Can you hear me now?

Pilot fish is asked to give a presentation to more than 20 developers and managers working across two geographically separated facilities for a database migration project.

"I had written a set of scripts, guide and checklist to use to verify that our migrated applications conform to the new database restrictions," fish says. "We use Microsoft Communicator and had also provided a conference line for everyone to call into. I shared my desktop with everyone on the call and was ready to start."

Fish is a little nervous as he begins the presentation, but he soon warms to his subject. It's more than usually confusing because he's using the overhead projector while sitting at right angles to the screen, because that's how the PC, keyboard and monitor are placed, so he really doesn't need any extra distractions.

But he keeps hearing people talking on the conference line. Fish politely asks everyone to mute their phones, or at least pipe down.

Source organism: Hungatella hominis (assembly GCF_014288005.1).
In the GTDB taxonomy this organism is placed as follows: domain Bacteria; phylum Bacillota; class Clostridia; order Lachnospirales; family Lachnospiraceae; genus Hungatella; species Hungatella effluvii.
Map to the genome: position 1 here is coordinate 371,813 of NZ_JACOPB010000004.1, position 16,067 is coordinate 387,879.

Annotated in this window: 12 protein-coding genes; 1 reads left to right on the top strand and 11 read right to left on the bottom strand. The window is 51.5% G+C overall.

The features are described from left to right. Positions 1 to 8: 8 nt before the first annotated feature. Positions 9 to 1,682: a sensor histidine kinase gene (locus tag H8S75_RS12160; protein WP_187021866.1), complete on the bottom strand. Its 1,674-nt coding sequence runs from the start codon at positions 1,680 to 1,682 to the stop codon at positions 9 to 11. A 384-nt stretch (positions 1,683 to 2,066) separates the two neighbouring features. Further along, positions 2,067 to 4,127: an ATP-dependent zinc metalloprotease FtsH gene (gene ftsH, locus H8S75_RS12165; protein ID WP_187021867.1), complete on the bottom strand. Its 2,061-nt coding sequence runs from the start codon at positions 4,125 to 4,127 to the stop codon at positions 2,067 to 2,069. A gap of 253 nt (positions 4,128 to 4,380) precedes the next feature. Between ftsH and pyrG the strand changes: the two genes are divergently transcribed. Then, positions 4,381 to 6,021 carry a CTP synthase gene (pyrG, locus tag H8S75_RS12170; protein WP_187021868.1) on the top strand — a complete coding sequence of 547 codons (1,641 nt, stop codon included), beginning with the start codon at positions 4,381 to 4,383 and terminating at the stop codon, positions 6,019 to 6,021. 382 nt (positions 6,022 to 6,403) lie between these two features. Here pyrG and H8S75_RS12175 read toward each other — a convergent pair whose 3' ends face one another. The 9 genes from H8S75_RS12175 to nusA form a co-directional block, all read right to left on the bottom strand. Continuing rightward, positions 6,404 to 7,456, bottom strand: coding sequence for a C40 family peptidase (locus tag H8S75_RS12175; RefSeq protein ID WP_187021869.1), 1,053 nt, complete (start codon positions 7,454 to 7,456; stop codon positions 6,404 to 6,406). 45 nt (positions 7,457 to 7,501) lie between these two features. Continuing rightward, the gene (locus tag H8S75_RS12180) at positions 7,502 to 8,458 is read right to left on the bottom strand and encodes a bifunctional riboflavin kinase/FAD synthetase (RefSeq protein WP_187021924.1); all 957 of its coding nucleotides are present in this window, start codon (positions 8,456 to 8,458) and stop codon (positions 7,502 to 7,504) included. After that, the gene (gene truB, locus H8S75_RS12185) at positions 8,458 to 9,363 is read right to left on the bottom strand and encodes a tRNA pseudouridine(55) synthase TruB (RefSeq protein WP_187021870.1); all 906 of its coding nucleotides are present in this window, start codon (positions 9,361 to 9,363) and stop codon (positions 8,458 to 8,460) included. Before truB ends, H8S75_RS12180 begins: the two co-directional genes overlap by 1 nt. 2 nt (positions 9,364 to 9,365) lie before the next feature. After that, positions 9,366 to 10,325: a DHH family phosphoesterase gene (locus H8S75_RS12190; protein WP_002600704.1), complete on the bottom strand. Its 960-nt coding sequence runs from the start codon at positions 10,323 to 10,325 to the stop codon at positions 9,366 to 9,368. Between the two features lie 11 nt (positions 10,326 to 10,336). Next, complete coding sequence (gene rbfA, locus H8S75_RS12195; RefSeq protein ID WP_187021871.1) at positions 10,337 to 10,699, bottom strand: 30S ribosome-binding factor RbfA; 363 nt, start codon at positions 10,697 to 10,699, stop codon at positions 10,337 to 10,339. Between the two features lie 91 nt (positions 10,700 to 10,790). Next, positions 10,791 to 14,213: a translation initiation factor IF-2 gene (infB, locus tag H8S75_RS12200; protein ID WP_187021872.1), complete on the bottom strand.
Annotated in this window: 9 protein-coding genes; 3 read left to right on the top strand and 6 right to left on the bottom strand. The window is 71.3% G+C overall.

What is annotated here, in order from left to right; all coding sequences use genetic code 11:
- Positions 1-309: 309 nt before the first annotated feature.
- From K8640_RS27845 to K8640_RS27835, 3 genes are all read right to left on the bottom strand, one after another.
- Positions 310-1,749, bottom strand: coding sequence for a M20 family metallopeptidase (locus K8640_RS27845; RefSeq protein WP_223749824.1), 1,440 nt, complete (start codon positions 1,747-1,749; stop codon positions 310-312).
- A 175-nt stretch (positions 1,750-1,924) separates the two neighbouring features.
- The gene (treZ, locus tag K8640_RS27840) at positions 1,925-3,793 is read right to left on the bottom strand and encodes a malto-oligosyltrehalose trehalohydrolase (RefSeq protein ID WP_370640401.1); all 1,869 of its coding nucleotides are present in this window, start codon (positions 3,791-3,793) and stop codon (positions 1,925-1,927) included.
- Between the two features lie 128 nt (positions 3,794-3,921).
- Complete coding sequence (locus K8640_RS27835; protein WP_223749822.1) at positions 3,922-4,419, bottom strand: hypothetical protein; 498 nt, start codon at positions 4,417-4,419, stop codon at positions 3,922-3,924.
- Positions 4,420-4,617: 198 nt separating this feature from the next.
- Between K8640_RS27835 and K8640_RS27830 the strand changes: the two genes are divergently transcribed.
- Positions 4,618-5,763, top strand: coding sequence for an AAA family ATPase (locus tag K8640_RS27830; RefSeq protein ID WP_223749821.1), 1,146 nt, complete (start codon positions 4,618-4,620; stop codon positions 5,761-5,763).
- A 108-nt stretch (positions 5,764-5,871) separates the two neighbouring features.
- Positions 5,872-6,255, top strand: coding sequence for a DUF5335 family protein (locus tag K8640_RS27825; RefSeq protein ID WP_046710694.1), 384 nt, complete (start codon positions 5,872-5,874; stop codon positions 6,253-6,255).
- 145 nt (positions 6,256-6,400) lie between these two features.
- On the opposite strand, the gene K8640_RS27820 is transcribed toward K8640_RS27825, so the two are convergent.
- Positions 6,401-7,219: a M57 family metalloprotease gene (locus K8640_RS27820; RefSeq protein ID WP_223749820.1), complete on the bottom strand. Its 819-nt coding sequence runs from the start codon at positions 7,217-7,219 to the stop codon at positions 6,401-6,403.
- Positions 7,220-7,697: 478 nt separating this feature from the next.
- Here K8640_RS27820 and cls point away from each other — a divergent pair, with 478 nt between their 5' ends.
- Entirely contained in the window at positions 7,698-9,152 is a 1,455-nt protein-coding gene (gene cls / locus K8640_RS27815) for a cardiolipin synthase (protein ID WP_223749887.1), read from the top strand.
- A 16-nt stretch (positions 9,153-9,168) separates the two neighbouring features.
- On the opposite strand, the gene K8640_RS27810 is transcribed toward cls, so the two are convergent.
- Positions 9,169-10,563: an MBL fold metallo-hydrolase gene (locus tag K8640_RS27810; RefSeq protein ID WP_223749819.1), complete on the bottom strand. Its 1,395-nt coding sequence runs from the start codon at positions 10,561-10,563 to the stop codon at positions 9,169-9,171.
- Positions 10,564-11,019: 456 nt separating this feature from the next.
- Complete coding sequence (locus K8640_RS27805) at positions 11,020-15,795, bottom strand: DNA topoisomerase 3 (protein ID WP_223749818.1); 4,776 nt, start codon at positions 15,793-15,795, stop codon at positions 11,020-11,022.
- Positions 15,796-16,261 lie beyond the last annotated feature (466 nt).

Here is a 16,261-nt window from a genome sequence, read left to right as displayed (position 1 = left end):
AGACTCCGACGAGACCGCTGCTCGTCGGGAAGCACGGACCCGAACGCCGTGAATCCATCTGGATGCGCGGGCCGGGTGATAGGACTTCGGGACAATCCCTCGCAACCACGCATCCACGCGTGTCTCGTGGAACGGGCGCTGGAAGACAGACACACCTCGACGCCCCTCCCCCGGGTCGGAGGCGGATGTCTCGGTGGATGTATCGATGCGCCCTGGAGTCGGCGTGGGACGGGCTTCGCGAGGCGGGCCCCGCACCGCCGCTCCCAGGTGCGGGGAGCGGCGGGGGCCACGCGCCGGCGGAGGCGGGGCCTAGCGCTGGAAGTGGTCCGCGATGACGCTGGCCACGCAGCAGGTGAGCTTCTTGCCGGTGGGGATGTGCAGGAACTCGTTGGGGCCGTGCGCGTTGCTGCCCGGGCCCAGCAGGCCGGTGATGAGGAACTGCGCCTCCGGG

But he still hears people yakking away. Finally he realizes the sound is coming from a small speaker placed at his console. Fish's manager gets up to turn the volume down, but the talking is still very annoying. Finally the project manager gets up and turns the speaker off completely.

And fish doesn't notice the flashing Communicator icon.

Fish finishes giving his hour-long presentation and takes questions from people in the room, then heads back to his desk. His manager congratulates him because the presentation went so well, and several other people in the audience do too.

It's only later that day, when one of the managers calls, that fish learns everyone at the remote office had been using headsets plugged into their PCs, rather than dialing in on the conference line.

"Unbeknownst to me, Communicator has an audio channel feature," sighs fish. "When the project manager turned off the speaker, nobody who was using a headset could hear me. And I hadn't noticed their frantic pleas for help on my IM window, because I had it minimized.

"So now I get to give my presentation again tomorrow. Maybe this time people will remember to mute their headsets as well."

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